Ethics in Machine Learning18 Jun 2017
Also posted at medium.com
The ethics of how a Machine Learning (ML) or an Artificially Intelligent (AI) system is to function is a common thought that arises when we read about significant advancements in those fields. Will this sentience take over humanity? Or will it help us reach a Utopian era? It’s definitely not a binary question. But, one of the less commonly asked questions (and perhaps rightly so) is “Was this built and founded with the right virtues?”. And this question concerns less about the motivation behind building a ML system than it seems.
If you have no experience or no knowledge about what a ML system is, think of it as a black box. A black box which when posed with a question outputs an answer that has a high probability of being correct. In order to get this high probability, we need to setup the black box first.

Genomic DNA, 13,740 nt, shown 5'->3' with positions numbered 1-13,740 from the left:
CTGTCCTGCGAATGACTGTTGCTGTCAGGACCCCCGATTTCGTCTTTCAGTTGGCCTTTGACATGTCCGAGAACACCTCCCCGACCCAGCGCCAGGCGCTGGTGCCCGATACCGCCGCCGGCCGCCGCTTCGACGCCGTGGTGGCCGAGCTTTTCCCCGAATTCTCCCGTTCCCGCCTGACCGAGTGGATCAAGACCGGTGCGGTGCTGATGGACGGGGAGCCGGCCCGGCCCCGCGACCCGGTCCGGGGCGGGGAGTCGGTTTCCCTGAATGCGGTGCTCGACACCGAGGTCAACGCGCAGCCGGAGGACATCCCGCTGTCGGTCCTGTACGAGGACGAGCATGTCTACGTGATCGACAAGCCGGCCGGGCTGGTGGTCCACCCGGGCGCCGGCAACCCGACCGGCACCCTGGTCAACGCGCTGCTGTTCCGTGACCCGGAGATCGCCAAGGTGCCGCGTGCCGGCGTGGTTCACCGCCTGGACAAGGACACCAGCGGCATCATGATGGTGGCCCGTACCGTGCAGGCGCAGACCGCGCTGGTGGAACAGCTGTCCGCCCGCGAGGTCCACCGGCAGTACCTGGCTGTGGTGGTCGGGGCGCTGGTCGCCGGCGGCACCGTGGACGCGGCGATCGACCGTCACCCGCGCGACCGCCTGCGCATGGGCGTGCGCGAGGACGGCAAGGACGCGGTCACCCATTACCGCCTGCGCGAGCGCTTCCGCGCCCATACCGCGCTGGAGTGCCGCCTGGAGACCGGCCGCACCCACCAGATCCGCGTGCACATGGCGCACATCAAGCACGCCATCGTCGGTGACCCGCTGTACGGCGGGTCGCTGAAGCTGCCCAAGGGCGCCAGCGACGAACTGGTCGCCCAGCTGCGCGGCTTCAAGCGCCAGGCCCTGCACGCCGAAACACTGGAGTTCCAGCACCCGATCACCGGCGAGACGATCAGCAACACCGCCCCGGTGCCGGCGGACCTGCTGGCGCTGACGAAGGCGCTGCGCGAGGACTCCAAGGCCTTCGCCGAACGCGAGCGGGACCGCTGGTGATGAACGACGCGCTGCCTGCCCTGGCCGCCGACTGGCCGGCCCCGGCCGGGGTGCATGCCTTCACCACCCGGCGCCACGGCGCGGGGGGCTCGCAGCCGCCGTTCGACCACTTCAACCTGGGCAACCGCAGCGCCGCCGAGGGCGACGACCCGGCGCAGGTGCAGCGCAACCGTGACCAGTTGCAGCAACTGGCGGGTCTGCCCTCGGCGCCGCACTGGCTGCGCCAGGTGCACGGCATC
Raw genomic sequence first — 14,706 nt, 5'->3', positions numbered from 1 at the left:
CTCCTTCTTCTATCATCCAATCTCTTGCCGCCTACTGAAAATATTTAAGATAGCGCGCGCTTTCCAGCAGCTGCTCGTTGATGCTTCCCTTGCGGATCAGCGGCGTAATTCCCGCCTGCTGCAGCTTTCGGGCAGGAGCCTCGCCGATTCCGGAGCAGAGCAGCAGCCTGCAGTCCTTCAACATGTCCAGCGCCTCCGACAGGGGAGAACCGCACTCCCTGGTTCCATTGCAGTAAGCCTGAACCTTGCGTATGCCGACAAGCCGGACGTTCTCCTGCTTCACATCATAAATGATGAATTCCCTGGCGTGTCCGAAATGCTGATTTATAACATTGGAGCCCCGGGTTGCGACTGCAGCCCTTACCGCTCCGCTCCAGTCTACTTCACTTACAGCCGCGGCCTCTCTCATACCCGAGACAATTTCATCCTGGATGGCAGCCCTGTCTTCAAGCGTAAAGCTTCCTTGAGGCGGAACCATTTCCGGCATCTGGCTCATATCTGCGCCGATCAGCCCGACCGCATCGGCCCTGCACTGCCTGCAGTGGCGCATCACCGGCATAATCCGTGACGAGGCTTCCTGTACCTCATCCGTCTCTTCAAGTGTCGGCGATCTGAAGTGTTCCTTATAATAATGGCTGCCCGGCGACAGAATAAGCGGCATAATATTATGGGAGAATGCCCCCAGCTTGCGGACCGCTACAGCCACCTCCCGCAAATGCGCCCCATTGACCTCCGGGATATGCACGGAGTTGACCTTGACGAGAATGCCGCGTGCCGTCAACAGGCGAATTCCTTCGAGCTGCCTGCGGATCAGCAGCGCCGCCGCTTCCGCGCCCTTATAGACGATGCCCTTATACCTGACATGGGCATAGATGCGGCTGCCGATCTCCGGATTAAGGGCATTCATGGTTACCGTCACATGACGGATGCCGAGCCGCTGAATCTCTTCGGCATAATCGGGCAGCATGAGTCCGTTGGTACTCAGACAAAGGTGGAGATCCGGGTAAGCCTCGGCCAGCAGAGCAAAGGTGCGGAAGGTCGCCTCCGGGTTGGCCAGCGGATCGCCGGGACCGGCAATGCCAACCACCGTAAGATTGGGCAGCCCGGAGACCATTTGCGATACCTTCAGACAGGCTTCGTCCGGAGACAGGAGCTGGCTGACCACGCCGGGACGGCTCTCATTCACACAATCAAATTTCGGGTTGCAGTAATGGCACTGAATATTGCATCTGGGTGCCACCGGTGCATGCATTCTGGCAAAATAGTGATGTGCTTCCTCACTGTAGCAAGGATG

In practice, we try to create a set of many black boxes and choose the one with the highest accuracy. To build these we need lots of data and an algorithm. Think of the data as a long list of questions with correct answers. The algorithm learns from this data. Each black box in a set has a slightly different version of the same algorithm. Finally, we pick the version that is most accurate (technically called tuning the hyperparameters).
In ML, there are primarily three possible avenues for cheating. They are:
1. The Data